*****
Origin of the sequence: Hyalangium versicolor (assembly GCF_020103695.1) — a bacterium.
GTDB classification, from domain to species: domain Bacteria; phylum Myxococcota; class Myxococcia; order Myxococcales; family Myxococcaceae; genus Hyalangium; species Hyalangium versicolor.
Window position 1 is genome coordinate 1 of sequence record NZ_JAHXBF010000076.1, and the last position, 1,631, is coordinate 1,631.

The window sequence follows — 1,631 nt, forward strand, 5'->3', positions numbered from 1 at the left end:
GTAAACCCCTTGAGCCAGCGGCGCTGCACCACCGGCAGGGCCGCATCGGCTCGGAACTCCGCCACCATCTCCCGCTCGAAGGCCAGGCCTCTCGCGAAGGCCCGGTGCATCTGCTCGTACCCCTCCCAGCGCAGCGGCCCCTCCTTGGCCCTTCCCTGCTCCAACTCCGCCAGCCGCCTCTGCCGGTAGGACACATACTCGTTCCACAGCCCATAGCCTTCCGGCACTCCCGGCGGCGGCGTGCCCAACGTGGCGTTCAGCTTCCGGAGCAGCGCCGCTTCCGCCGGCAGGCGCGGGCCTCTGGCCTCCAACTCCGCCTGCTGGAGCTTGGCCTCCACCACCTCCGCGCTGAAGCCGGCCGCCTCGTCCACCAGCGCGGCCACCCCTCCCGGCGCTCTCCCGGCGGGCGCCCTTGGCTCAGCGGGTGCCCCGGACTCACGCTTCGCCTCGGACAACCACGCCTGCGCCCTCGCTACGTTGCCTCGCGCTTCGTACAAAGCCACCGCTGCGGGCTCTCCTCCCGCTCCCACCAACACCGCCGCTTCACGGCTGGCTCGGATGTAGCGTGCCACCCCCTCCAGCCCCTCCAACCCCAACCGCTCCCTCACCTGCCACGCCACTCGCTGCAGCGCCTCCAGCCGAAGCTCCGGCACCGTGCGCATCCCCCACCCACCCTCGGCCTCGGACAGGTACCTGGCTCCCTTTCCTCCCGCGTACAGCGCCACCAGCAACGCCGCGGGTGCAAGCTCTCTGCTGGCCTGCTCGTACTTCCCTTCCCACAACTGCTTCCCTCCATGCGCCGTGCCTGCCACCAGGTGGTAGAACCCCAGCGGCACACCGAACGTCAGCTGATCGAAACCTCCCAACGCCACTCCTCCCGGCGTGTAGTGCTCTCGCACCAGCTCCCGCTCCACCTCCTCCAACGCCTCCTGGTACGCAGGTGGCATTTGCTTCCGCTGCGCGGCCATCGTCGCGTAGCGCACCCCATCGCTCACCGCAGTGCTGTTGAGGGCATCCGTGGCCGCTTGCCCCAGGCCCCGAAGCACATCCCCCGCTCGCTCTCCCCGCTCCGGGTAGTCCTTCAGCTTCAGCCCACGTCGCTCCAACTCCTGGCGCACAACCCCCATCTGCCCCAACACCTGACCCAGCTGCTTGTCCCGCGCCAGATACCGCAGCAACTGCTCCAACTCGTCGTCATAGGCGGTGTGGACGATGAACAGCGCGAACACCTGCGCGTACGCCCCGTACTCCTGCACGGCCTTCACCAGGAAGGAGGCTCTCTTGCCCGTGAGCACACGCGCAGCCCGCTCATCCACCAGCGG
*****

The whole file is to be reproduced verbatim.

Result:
Origin of the sequence: Hyalangium versicolor (assembly GCF_020103695.1) — a bacterium.
GTDB classification, from domain to species: domain Bacteria; phylum Myxococcota; class Myxococcia; order Myxococcales; family Myxococcaceae; genus Hyalangium; species Hyalangium versicolor.
Window position 1 is genome coordinate 1 of sequence record NZ_JAHXBF010000076.1, and the last position, 1,631, is coordinate 1,631.

The window sequence follows — 1,631 nt, forward strand, 5'->3', positions numbered from 1 at the left end:
GTAAACCCCTTGAGCCAGCGGCGCTGCACCACCGGCAGGGCCGCATCGGCTCGGAACTCCGCCACCATCTCCCGCTCGAAGGCCAGGCCTCTCGCGAAGGCCCGGTGCATCTGCTCGTACCCCTCCCAGCGCAGCGGCCCCTCCTTGGCCCTTCCCTGCTCCAACTCCGCCAGCCGCCTCTGCCGGTAGGACACATACTCGTTCCACAGCCCATAGCCTTCCGGCACTCCCGGCGGCGGCGTGCCCAACGTGGCGTTCAGCTTCCGGAGCAGCGCCGCTTCCGCCGGCAGGCGCGGGCCTCTGGCCTCCAACTCCGCCTGCTGGAGCTTGGCCTCCACCACCTCCGCGCTGAAGCCGGCCGCCTCGTCCACCAGCGCGGCCACCCCTCCCGGCGCTCTCCCGGCGGGCGCCCTTGGCTCAGCGGGTGCCCCGGACTCACGCTTCGCCTCGGACAACCACGCCTGCGCCCTCGCTACGTTGCCTCGCGCTTCGTACAAAGCCACCGCTGCGGGCTCTCCTCCCGCTCCCACCAACACCGCCGCTTCACGGCTGGCTCGGATGTAGCGTGCCACCCCCTCCAGCCCCTCCAACCCCAACCGCTCCCTCACCTGCCACGCCACTCGCTGCAGCGCCTCCAGCCGAAGCTCCGGCACCGTGCGCATCCCCCACCCACCCTCGGCCTCGGACAGGTACCTGGCTCCCTTTCCTCCCGCGTACAGCGCCACCAGCAACGCCGCGGGTGCAAGCTCTCTGCTGGCCTGCTCGTACTTCCCTTCCCACAACTGCTTCCCTCCATGCGCCGTGCCTGCCACCAGGTGGTAGAACCCCAGCGGCACACCGAACGTCAGCTGATCGAAACCTCCCAACGCCACTCCTCCCGGCGTGTAGTGCTCTCGCACCAGCTCCCGCTCCACCTCCTCCAACGCCTCCTGGTACGCAGGTGGCATTTGCTTCCGCTGCGCGGCCATCGTCGCGTAGCGCACCCCATCGCTCACCGCAGTGCTGTTGAGGGCATCCGTGGCCGCTTGCCCCAGGCCCCGAAGCACATCCCCCGCTCGCTCTCCCCGCTCCGGGTAGTCCTTCAGCTTCAGCCCACGTCGCTCCAACTCCTGGCGCACAACCCCCATCTGCCCCAACACCTGACCCAGCTGCTTGTCCCGCGCCAGATACCGCAGCAACTGCTCCAACTCGTCGTCATAGGCGGTGTGGACGATGAACAGCGCGAACACCTGCGCGTACGCCCCGTACTCCTGCACGGCCTTCACCAGGAAGGAGGCTCTCTTGCCCGTGAGCACACGCGCAGCCCGCTCATCCACCAGCGG